Another deputy from the Temple City Sheriff's Station has been charged with criminal wrongdoing.
Deputy Glen Cozart, 31, a field training officer, was arrested Tuesday on suspicion of planting false evidence on arrestees, filing a false report and lying in court while under oath, all felonies.
Cozart is the fifth deputy from Temple City Station--which has jurisdiction over several cities and unincorporated areas in a 62-square-mile area of the San Gabriel Valley--to be charged with or convicted of criminal offenses in the past year.
The case against Cozart, a 10-year sheriff's veteran, arose after the district attorney's Special Investigations Bureau was notified early last year about a problem with testimony given in court by the deputy, said Roger Gunson, who heads the bureau. Prosecutors said the motive is unclear.
Cozart testified in a criminal case in Pasadena Superior Court that he retrieved a piece of evidence, a photograph, from someone's pocket. Yet the photo was not creased, crumpled or dogeared as it would be if carried in a pocket, Gunson said.
"It caught the court's attention, because the physical evidence was inconsistent with the testimony," he said.
Sheriff's officials had already begun investigating Cozart from tips received by deputies in the department's Internal Criminal Investigations Bureau, Gunson said. The investigators combed arrest reports written by Cozart and his partner dating back to May, 1990.
Cozart is accused, among other things, of: filing a false report and lying while testifying during the trials of two defendants charged with selling cocaine; falsely testifying that he found a gun on another defendant, and falsely accusing another man of cocaine possession and carrying a concealed weapon.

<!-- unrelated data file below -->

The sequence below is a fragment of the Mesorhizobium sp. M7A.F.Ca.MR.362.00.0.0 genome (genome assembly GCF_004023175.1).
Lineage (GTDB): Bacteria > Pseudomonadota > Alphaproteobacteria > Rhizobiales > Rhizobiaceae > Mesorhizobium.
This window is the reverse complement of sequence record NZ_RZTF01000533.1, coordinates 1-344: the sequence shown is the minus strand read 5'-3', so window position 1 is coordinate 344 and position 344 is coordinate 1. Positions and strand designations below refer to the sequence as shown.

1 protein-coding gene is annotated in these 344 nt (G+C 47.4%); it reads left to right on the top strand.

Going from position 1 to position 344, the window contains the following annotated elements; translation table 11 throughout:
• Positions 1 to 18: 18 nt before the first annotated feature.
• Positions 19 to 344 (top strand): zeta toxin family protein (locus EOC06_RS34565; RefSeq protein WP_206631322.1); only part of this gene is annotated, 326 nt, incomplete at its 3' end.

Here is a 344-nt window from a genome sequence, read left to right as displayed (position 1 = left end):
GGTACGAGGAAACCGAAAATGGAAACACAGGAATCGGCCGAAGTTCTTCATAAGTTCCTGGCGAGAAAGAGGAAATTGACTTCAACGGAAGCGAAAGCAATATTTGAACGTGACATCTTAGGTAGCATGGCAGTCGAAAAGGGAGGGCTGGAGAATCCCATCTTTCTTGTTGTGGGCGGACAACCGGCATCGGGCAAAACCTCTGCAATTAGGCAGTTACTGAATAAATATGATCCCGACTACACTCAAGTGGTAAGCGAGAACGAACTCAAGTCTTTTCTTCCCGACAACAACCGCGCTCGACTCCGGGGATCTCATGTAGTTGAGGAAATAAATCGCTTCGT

Cozart, who was suspended in September, 1991, during the investigation, is charged with nine felonies: four counts of false arrest, four counts of perjury and one count of filing a false police report. If convicted, he could be sentenced to 10 years in state prison. Arraignment is set for July 23 in Los Angeles Municipal Court. He posted $20,000 bail.
In the other cases involving Temple City deputies, three--Edward Perez, 35, Brent Mosley, 27, and Steven W. Switzer, 31--were accused in September, 1991, of stopping elderly motorists and stealing their credit cards. They also fraudulently charged more than $100,000 worth of electronics gear, sporting goods, appliances, toys and jewelry using the stolen cards.
All three pleaded guilty and were sentenced to state prison. Perez received five years and Switzer four. Mosley, the last to be sentenced, was ordered Wednesday to serve a three-year term and pay $5,000 in restitution.
Former Deputy Lloyd Shoemaker, 33, was accused in October, 1991, of raping two women and engaging in lewd conduct with a third after he allegedly stopped them during late-night patrols. His trial is set for Sept. 9.
The station has had a history of misconduct involving its deputies--including 13 who were accused of beating three Temple City men in their apartment in 1989. Lawyers for the three men settled for $925,000 and a promise of medical care for their clients.
Attorneys who have filed suits against Temple City deputies have called the station a "hornet's nest of misconduct." They say deputies have a decades-old reputation of beating up people and complain of lax supervision.
Capt. Robert Mirabella, who assumed command of the station in February, has promised to forge a bond between deputies and the communities they patrol.